The South African Civil Aviation Authority (Sacaa) has released its final report on the SA Airlink incident in 2009 at George Airport and comes to the conclusion that it was not possible for the crew to bring the aircraft to a safe stop, due to the wet runway surface.
The incident happened on 7 December 2009 when an Embraer 135-LR aircraft overran the runway, burst through a perimeter fence and ended up on a public road. The final report confirms the findings of the previous interim report, in which the surface of the runway was also blamed.
The Airports Company of South Africa (Acsa) has said it would comment once the report had been studied. A spokesperson for Sacaa confirmed that the final report, released on Monday replaces the interim report published earlier. The aviation authority confirmed that George Airport currently "meets all requirements as per international standards", but said it did not wish to comment on questions raised in the report, as Sacaa has been subpoenaed and is expected to be called to testify in court.
The report states that although the runway had been grooved for water to run off, the grooves were not according to international standards. Grooves were cut only on the right-hand side of the runway and as a result of pressure from numerous landings, the asphalt had crept and several grooves had partially closed up.
Cracks had also formed and the grooved area had been a cause of concern for airport officials because of inadequate drainage during rainy conditions.
The landing was captured by three surveillance cameras - on the airport building, facing the apron and pointing towards the runway. According to the reports by Air Traffic Control (ATC), there was nothing untoward about the touchdown and no communication from the crew to indicate problems.
Once ATC realised the aircraft had veered to the right and off the runway, the crash alarm was activated and the aerodrome rescue and fire-fighting personnel responded swiftly.
The pilot stated there was nothing abnormal about the touchdown and he applied braking action. The 'pilot not flying' (PNF) described the landing as smooth and said that he had checked that the spoilers had deployed after touchdown. When rea-lising there was a problem, he tried to assist with the braking.
According to the flight data recor-der, the spoilers opened two seconds after touchdown and remained open until the aircraft came to a halt at the bottom of the embankment.
Sacaa concluded that friction tests of the runway surface and actual aircraft performance tests conducted at George Airport afterwards, apparently did not match. Although the friction tests indicated good braking action, substantially above the required limit for braking, the aircraft exceeded required limits for landing by 6% and on rejected takeoffs by 28%.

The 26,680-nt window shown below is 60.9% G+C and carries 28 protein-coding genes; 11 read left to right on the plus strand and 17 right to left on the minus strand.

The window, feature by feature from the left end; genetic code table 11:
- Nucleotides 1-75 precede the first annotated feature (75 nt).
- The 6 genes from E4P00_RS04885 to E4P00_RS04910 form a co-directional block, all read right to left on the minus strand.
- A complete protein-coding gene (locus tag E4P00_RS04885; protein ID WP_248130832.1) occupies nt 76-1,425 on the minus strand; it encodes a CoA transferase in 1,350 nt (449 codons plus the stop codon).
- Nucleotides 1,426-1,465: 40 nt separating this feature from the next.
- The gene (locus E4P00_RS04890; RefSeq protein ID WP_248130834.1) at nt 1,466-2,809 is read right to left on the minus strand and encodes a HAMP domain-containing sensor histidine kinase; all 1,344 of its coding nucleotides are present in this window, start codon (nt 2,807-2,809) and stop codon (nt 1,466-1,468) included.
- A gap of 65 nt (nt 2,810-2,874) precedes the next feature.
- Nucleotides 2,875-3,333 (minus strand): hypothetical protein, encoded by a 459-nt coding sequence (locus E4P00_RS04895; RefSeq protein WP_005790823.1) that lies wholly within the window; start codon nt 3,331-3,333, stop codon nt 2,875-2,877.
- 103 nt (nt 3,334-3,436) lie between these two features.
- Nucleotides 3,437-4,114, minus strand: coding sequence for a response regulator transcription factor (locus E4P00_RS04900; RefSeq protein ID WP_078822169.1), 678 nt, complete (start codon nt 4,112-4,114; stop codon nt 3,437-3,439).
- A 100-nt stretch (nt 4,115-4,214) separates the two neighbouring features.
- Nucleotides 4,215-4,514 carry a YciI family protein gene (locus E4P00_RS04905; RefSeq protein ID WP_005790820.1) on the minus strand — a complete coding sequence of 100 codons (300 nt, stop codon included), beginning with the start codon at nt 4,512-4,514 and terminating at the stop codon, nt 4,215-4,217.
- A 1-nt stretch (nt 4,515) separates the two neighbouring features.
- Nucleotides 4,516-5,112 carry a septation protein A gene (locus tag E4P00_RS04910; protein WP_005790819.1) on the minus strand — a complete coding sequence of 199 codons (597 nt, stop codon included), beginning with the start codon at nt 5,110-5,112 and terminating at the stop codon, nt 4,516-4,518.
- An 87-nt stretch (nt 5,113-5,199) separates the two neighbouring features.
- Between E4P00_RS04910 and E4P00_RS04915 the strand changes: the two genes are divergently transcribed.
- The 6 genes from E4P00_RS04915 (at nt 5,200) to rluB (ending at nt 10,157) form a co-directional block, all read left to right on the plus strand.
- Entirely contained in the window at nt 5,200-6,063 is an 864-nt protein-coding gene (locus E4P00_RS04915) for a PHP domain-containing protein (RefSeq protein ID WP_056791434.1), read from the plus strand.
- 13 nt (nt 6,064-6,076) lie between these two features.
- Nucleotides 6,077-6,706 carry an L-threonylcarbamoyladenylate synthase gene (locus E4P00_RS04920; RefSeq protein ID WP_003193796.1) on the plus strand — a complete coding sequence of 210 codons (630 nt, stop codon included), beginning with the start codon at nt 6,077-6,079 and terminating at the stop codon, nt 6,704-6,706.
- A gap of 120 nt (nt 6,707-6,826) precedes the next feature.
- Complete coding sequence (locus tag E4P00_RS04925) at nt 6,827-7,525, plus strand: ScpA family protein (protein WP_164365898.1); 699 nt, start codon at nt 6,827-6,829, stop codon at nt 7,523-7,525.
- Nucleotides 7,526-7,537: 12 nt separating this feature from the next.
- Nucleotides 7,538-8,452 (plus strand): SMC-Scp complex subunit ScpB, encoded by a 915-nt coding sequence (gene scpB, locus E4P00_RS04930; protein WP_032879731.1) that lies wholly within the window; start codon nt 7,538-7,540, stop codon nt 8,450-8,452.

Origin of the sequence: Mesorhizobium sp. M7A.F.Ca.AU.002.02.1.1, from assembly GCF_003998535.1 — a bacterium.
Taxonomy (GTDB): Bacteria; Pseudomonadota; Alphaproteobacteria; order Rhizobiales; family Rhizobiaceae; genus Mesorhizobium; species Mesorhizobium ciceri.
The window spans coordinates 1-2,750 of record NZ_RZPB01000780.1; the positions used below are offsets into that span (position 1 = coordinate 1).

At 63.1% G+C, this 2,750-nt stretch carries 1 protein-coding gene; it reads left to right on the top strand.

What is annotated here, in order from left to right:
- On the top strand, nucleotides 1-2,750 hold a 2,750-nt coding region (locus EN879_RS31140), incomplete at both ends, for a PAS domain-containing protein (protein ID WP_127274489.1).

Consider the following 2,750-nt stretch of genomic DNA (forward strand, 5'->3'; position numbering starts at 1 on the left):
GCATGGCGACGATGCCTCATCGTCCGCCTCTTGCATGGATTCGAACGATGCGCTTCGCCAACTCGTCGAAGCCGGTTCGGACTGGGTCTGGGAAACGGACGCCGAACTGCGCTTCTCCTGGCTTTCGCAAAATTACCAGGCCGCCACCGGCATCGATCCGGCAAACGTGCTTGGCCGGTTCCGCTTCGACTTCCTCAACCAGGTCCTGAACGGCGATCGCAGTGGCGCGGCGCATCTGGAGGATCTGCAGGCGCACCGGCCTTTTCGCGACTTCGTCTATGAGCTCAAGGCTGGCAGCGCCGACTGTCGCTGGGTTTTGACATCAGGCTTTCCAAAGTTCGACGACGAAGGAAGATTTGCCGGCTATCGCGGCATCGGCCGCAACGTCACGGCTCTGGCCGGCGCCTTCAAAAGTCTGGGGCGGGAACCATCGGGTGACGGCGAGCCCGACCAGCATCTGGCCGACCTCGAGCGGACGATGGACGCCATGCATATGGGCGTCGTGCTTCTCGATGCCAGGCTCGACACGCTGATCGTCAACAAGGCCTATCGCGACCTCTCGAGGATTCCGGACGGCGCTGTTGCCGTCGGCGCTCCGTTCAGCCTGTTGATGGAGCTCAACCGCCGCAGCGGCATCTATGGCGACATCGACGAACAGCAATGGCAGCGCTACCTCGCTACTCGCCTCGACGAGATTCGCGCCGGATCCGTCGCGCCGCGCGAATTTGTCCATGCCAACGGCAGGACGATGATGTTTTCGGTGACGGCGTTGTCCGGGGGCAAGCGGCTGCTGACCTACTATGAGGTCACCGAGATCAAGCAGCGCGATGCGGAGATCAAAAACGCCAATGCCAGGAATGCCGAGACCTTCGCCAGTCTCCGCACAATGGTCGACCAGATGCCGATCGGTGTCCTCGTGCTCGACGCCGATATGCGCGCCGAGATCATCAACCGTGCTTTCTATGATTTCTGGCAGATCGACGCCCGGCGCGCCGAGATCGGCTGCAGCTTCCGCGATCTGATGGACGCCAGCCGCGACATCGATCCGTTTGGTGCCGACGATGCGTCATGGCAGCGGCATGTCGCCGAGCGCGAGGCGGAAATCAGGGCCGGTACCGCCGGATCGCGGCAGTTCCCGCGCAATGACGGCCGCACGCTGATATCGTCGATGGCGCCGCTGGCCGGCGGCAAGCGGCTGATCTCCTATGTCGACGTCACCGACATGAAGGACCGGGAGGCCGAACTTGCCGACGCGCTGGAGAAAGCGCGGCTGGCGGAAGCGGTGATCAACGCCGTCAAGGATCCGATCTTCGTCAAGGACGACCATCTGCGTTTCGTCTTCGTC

Sealant still questioned
The Sacaa report also again refers to the likelihood of the fog spray sealant contributing to the accident. "The bituminous fog-spray reduced the macro-texture available for water to dissipate from the runway. It should be kept in mind that water is not a compressible substance and needs to flow off or be channelled off in the case of a grooved runway surface as soon as possible to allow for proper tyre-to-runway contact. Surface texture has a significant influence on the wet surface friction characteristics of pneumatic tyres."
The investigative team stated they were concerned with the regulatory oversight of the airport, as the Civil Aviation Authority had conducted an operator licence renewal audit, during which no non-compliance at the airport was found.
The runway resurfacing was still in progress at the time, but the fog spray sealant being used for the runway surfacing did raise a concern at the time.
The report continues: "The fact that no non-compliance was found could be attributed to the fact that the audit team did not require any additional testing to be conducted on the runway and acted purely on the data required from their checklist.
"The investigation team found the checklist to be lacking critical content, especially with refe-
rence to the rehabilitation process of a runway, which falls outside its scope.
"The checklist did not require any additional test data, such as a runway friction test, to ensure that aircraft safety was not compromised."
"This again brings into question the issue of the aviation authority being both the regulatory body and the investigating authority," says aviation analyst Linden Birns. "In the UK, USA, Canada and France there is total separation between the regulatory and investigating authorities."
* Na 'n omvattende ondersoek is die finale verslag van die SA Lugvaartowerheid oor die ongeluk by George-lughawe in 2009 vandeesweek gepubliseer. Die bevinding is dat die oorsaak die oppervlak van die aanloopbaan en die nat weer was.